LOUISVILLE, Ky. (WAVE) - Portland Christian School's first Lego League is causing a stir in the robotics world.
The school’s robotics team is comprised of fourth-, fifth- and sixth-grade programmers, strategists, managers, captains and drivers.
All six members offer their individual strengths, but 11-year-old programmer Lydia Kratt helped her team find its purpose.
“My friend ... has problems with depth perception,” Kratt said. “That’s one of the reasons why she’s scared of escalators.”
“We all have friends that had disabilities or different things, and we wanted to be able to touch something in the community,” 12-year-old strategist Seth Warner said.
The team is using its good vibrations invention to remove fears and provide accessibility for everyone.
“There is something called a transducer that is inside of the escalator step” 10-year-old Noah Lyninger said. “A transducer is a device that takes one form of energy and changes into another.”
It then causes a vibration underneath the escalator steps.
The team wants good vibrations in churches, airports and malls, so if someone can’t see an escalator, they can feel the buzz under their feet telling them where it starts and when to get off.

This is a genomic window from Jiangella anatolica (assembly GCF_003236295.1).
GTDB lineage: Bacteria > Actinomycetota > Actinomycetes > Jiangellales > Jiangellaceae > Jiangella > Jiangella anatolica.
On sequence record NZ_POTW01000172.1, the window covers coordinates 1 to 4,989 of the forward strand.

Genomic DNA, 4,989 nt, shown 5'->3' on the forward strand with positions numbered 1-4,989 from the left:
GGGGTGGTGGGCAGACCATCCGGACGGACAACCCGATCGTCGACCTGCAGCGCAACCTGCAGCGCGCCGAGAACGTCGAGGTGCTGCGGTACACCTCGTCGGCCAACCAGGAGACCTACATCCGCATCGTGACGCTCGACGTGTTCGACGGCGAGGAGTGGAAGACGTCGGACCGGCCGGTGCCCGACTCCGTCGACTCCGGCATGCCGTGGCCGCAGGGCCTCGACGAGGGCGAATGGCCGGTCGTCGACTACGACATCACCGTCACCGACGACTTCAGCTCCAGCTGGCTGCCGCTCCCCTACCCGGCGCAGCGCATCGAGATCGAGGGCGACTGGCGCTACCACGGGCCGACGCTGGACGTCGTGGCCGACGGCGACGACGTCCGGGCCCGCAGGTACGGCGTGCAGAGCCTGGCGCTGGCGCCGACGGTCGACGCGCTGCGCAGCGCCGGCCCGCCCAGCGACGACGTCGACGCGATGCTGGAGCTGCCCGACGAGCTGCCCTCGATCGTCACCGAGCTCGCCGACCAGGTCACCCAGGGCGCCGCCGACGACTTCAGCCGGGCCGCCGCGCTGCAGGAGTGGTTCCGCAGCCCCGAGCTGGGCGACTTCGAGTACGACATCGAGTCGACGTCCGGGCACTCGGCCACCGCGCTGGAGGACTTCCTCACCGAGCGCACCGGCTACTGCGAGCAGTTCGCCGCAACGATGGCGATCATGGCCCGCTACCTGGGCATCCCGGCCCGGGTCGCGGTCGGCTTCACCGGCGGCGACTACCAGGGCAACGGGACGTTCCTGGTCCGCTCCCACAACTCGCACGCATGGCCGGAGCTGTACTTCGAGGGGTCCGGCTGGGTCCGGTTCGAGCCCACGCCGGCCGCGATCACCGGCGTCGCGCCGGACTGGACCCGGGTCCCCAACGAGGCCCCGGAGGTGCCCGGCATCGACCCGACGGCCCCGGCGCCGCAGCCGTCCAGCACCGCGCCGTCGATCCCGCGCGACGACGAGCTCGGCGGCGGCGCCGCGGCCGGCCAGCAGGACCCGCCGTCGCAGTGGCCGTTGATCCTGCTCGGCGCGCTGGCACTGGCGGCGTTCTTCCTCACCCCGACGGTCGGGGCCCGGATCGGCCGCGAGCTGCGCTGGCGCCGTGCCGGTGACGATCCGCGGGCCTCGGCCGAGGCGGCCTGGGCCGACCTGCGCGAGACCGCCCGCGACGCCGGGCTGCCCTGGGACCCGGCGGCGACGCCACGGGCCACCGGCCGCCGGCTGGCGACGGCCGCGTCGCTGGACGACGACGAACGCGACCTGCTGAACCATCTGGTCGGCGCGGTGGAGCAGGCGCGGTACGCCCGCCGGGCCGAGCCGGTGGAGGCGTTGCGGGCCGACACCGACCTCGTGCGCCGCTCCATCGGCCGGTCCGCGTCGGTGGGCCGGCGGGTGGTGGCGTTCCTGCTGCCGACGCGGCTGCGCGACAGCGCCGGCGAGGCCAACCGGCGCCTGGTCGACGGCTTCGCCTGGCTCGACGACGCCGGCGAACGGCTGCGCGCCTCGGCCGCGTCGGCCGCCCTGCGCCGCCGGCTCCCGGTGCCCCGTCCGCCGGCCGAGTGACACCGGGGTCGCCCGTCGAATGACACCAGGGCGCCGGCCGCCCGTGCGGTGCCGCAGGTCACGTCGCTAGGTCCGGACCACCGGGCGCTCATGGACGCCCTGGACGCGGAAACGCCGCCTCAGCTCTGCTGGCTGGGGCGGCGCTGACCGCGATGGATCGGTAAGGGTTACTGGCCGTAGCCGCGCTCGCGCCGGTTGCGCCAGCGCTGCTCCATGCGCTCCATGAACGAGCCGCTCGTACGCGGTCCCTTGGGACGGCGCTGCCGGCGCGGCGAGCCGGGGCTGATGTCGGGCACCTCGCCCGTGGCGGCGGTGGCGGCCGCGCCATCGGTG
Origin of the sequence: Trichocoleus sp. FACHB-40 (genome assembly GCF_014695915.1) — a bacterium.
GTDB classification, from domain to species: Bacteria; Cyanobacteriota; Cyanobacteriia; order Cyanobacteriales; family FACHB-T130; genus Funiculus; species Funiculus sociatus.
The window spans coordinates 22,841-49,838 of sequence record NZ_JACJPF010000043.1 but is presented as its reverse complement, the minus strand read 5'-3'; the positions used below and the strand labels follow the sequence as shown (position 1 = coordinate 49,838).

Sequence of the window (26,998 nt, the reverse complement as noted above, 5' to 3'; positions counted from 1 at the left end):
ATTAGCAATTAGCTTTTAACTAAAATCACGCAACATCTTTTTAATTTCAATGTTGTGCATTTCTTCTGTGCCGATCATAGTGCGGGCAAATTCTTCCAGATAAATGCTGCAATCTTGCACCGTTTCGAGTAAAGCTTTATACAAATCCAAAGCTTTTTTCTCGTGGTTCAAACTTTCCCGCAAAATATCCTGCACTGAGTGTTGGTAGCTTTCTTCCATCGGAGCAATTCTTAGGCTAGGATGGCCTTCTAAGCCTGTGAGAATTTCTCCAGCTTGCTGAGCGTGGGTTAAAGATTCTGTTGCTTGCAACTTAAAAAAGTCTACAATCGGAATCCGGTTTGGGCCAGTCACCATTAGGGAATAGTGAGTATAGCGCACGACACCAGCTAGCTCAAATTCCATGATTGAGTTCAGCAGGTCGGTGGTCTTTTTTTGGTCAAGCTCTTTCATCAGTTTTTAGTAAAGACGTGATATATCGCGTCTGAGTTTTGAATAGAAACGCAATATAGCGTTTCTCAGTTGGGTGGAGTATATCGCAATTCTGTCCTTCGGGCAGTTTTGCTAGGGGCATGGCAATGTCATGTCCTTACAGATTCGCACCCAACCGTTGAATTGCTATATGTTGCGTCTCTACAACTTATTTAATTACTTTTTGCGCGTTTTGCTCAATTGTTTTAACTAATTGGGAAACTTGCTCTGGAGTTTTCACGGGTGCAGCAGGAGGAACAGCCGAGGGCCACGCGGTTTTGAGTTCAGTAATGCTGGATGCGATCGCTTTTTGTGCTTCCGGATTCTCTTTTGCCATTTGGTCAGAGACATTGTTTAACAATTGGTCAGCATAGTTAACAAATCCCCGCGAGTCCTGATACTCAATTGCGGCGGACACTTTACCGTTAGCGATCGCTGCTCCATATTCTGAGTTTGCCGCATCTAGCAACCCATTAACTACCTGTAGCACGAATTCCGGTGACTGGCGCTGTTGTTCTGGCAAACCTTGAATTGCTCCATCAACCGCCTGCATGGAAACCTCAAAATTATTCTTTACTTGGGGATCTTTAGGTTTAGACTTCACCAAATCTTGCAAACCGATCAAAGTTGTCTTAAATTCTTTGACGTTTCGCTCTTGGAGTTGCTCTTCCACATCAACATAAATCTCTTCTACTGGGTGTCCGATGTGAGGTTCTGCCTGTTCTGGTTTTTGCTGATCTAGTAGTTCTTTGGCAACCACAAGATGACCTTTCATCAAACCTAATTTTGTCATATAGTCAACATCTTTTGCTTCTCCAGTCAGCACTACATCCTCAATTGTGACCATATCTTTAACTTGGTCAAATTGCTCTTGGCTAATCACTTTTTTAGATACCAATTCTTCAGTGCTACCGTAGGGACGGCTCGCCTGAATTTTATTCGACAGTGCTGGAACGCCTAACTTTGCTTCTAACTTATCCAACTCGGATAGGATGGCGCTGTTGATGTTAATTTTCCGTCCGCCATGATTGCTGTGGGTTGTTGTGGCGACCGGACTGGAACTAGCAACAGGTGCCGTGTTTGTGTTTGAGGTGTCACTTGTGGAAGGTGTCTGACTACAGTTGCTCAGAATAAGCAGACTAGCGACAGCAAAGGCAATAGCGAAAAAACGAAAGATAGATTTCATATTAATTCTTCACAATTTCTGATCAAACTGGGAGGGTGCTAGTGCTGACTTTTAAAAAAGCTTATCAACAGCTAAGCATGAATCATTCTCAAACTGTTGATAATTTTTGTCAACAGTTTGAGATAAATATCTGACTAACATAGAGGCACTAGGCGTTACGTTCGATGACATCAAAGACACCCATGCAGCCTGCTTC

“Our goal was just to make the community better, make the world a better place, so they don’t have to be left out,” 11-year-old strategist Austin Weaver said.
With a patent in the works, the team is making its community more inclusive.
Out of 49 teams across the state of Kentucky, Portland Christian finished in third place, and was automatically invited to national competitions in Arkansas and West Virginia.
The team also won first place for a Global Innovation award. First LEGO League only selects two teams out of the 49 to represent Kentucky. The teams who win the award have been recognized by First LEGO League as having the best project idea most likely to be implemented.
The team also has a chance to compete in Disney World and win $20,000.